The Achilles tendon, or heel cord, is the largest tendon in the body. It is very important for normal gait patterns and is the main generator of force for push off strength during walking. Throughout the stance phase of gait, the Achilles tendon and its associated muscles contract both eccentrically (as the muscle lengthens) and concentrically (as the muscle shortens). The tendon experiences forces nearly 4x body weight during walking and 7x body weight during running. Due to these constant forces, and the fact that many of us take over 10,000 steps a day, this tendon is a very common site of pathology.A cavus foot is less flexible than a flatfoot. For this reason, during walking, cavus feet do not absorb shock as well as feet with lower arches. Due to this rigidity, a cavus type foot is more prone to arthritic changes particularly in the midfoot and hindfoot. These arthritic changes may cause the bone to remodel and grow spurs, which can exacerbate the painful bossing on top of the foot. The arthritic changes may also cause achiness in the arches and the midfoot after a long day of standing or walking. This lack of flexibility and shock absorption may also predispose to plantar fasciitis related heel pain (see section on plantar fasciitis).
Patients with cavus feet can also present with symptoms of lateral ankle instability (see section on ankle instability). Ankle instability is a diagnosis in which patients have recurrent ankle sprains, or the feeling that their ankle is unstable or will give way. The causes of ankle instability are variable but are generally based on foot shape and a lack of ligamentous and tendinous support. Patients with cavus feet tend to walk on the outer border of the sole, or the side of the foot. Based on laws of physics, walking on the outside of the foot renders these individuals more prone to roll the foot and ankle, and experience an ankle sprain. Severe ankle sprains can lead to permanent damage of the lateral ligaments and tendons, which leads to even more sprains or ankle instability.
In patients with cavus feet who don’t experience severe sprains or ankle instability, the peroneal tendons (see section on peroneal tendons), which serve to stabilize the ankle, may become overworked. As the patient walks on the outer border of the foot the peroneal tendons stabilize the foot to keep it from rolling and prevent sprains. This can lead to soreness or painful spasm of the tendons and sometimes even peroneal tendon tears. Often times, in order to repair and appropriately address peroneal tendon damage, the cavus shape of the foot must be addressed as well.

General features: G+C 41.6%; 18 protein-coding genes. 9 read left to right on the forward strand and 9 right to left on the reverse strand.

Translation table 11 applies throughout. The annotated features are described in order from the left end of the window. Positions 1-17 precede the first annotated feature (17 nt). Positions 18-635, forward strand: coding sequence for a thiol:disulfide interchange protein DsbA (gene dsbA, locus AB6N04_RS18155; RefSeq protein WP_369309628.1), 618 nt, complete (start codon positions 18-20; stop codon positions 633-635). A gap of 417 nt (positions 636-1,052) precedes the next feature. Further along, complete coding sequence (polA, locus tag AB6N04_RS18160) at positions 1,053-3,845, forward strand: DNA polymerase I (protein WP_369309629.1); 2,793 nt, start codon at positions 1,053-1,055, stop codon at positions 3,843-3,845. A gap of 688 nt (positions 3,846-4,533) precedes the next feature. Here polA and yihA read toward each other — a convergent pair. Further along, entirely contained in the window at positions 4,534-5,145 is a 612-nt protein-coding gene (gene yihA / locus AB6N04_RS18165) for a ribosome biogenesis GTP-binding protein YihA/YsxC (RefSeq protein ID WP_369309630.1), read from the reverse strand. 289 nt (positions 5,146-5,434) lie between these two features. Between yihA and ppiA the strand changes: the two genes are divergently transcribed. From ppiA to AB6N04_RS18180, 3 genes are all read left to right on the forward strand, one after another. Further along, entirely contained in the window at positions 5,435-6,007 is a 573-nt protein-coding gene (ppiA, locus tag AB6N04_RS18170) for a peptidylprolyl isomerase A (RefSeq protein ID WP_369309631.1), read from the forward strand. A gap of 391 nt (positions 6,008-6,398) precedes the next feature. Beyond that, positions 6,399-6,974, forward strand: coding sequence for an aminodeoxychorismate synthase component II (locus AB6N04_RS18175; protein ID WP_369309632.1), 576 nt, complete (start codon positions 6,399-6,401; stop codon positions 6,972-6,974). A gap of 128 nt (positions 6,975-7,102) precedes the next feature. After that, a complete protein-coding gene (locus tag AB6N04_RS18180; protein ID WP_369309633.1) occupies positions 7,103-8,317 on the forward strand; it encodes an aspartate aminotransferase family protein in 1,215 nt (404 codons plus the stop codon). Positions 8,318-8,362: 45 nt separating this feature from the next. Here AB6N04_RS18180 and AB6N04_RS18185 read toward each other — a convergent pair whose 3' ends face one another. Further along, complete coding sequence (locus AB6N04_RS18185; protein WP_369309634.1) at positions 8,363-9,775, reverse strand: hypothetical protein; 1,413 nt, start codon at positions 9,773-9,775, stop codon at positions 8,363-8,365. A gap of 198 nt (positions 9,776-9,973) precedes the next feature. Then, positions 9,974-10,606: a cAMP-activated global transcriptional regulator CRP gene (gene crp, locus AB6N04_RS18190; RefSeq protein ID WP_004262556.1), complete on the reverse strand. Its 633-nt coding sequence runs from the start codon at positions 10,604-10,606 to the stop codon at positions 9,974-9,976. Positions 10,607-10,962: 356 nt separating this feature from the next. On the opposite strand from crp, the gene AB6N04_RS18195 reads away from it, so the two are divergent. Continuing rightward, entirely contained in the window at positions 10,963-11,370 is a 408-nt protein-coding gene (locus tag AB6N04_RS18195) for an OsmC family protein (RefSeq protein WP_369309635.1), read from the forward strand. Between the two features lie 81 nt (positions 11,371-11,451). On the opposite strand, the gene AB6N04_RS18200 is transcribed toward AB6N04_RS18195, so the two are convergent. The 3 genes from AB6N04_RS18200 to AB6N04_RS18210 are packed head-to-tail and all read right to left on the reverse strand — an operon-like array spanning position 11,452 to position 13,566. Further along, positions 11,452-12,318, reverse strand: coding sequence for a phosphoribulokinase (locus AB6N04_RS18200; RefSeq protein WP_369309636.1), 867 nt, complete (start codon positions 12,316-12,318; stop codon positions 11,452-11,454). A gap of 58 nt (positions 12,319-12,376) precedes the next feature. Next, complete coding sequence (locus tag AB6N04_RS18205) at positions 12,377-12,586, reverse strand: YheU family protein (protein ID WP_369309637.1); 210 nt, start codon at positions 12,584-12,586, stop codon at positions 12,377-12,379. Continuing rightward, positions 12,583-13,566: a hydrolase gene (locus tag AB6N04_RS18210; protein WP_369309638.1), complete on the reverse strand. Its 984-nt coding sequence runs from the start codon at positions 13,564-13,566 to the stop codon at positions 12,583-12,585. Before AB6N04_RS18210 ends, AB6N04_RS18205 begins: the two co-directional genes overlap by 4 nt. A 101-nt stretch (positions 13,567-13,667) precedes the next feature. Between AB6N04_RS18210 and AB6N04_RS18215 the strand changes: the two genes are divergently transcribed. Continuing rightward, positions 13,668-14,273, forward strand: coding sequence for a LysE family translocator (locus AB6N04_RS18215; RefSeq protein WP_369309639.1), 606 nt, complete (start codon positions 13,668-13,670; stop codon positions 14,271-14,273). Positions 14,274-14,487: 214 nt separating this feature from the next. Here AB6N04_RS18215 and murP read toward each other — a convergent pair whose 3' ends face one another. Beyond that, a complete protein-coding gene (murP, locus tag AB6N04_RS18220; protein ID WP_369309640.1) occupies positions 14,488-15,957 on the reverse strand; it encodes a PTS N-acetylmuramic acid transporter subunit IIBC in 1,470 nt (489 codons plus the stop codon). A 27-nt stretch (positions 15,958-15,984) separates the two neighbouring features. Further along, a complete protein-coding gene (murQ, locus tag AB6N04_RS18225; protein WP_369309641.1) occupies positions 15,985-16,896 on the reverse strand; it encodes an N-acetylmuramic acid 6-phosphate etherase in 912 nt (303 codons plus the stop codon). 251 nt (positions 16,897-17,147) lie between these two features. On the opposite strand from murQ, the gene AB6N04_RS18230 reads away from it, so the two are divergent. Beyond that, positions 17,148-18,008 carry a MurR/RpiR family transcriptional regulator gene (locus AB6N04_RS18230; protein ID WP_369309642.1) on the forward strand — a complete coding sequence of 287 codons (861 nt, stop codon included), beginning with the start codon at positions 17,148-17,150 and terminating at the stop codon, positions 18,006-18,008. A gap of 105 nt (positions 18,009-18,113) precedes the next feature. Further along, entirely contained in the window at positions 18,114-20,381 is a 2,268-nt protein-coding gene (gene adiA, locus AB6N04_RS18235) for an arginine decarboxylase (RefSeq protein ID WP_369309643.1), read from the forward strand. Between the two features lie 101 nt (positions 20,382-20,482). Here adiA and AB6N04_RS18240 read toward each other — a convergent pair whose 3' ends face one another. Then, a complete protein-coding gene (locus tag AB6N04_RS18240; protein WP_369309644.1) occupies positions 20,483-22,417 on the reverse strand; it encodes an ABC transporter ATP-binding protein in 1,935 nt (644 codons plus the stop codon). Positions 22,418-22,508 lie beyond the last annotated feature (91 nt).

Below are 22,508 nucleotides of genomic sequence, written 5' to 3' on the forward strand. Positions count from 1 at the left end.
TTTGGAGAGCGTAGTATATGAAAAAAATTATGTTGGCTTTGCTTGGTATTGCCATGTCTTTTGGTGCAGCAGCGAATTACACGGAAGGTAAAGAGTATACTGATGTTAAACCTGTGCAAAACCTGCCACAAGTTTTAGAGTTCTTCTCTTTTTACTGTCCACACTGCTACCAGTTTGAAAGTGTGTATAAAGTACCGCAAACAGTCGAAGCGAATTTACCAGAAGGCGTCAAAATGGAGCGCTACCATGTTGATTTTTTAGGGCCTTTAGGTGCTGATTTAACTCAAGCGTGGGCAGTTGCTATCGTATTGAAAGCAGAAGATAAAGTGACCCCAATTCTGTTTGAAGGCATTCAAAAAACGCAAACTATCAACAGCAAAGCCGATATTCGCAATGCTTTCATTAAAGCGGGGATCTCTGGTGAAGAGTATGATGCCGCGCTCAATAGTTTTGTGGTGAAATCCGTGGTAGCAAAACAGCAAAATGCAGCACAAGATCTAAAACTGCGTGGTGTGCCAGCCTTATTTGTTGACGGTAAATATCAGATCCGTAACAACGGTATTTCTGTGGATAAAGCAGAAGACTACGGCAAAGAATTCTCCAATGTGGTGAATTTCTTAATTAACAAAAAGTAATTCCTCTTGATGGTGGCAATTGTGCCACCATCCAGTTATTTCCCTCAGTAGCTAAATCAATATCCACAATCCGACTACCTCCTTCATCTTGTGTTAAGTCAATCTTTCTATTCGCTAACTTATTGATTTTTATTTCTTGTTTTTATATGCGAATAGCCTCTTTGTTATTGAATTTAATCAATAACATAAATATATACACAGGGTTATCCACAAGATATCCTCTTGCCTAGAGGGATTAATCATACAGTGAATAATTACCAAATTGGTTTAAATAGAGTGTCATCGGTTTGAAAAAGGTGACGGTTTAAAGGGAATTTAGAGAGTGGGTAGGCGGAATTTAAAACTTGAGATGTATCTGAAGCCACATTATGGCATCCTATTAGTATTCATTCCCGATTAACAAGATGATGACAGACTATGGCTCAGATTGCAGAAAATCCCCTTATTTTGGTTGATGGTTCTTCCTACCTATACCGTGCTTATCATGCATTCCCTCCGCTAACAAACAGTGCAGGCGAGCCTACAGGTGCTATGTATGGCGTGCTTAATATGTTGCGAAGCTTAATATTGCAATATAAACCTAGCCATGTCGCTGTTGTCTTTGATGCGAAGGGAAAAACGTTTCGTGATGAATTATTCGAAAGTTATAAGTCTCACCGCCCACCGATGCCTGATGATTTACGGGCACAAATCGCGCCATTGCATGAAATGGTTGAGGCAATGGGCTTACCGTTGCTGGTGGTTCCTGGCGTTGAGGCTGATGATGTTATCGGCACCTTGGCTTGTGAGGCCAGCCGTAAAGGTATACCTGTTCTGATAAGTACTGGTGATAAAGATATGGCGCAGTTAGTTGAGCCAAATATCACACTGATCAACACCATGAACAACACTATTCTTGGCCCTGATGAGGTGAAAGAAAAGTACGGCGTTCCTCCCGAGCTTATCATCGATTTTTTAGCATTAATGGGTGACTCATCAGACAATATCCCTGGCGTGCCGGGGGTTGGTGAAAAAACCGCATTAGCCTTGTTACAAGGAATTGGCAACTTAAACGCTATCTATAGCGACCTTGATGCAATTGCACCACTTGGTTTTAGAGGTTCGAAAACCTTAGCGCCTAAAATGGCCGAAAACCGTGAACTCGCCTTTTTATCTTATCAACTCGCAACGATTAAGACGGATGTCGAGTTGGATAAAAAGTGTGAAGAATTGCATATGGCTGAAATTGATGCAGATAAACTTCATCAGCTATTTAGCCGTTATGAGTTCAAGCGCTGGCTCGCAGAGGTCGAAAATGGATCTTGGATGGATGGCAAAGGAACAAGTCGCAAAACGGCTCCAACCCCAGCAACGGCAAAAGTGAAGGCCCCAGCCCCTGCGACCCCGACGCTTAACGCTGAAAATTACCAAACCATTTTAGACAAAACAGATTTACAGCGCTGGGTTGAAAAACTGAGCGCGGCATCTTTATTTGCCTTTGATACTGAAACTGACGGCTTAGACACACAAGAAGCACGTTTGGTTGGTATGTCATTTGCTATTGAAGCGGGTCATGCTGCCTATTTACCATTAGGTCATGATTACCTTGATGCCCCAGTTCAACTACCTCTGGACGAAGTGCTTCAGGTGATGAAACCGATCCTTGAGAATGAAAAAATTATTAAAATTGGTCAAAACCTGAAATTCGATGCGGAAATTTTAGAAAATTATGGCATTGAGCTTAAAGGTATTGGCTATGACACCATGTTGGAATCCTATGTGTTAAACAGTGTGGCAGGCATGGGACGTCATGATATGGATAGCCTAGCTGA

Occasionally, the Achilles tendon will directly rupture into two halves and nearly all push off strength can be lost. This often happens during sports activities such as tennis or basketball. Many patients describe a popping sound and state they felt like someone kicked them in the back of the leg, only to turn around and see that nobody is behind them (see youtube video of ‘Kobe Bryant Ruptured Achilles’). There are multiple studies supporting both operative and non-operative treatment of acute Achilles tendon ruptures. Generally, in active patients, surgeons in the U.S. recommend surgical repair with the goal of primarily repairing the tendon in an effort to regain push off strength, decrease chances of re-rupture, and rehabilitate faster.
Commonly, the tendon may gradually become swollen or painful proximal to its insertion on the bone, but without an acute event or rupture. This is known as Achilles tendinopathy, and may preclude a rupture. Patients may feel a knot on the back of the calf area. In these instances, conservative treatment may be beneficial. Treatment is often initiated with a period of rest in a cast or a walking boot. This may be accompanied by anti-inflammatory medications, ice, compression, or activity modifications. Eventually, physical therapy modalities and a stretching and strengthening program may be instituted. Most studies indicate that conservative treatment is effective about 50% of the time. If your physician institutes some of these treatment regimens and you experience little relief, then you may benefit from surgery. At the time of the operation, an incision is made on the back of the calf and the tendon is evaluated. Often times, unhealthy tissue is encountered in place of healthy tendon tissue. This diseased tissue is excised to debulk the swollen area and to remove the pain generation. Rarely, if a substantial amount of Achilles tendon has to be removed, a different tendon can be transferred into position to replace the Achilles tendon.
The insertion of the Achilles tendon on the heel bone (calcaneus) can also become painful. This is usually a slow chronic process to develop, and with time, calcifications at the Achilles tendon insertion may develop and large bony heel spurs can be seen on x-ray. Sometimes the spurs become so large and the surrounding soft tissue proliferation becomes so severe, that the heel area swells significantly. It may become painful to simply wear a shoe. Conservative treatment options may be the initial mainstay of treatment. A shoe with a roomy heel counter may relieve pain. Oral and topical anti-inflammatories can be beneficial.
Many patients eventually choose to have operative intervention for unrelenting pain. This is generally performed utilizing a small incision on the heel to remove the bone spurs and the degenerative tissue, and to reattach good healthy tendon to the heel bone. This is generally highly effective in eradicating the severe swelling and relieving the pain. Very rarely, if substantial amounts of diseased tissue have to be removed, then another tendon may be transferred into position to replace or reinforce the Achilles tendon.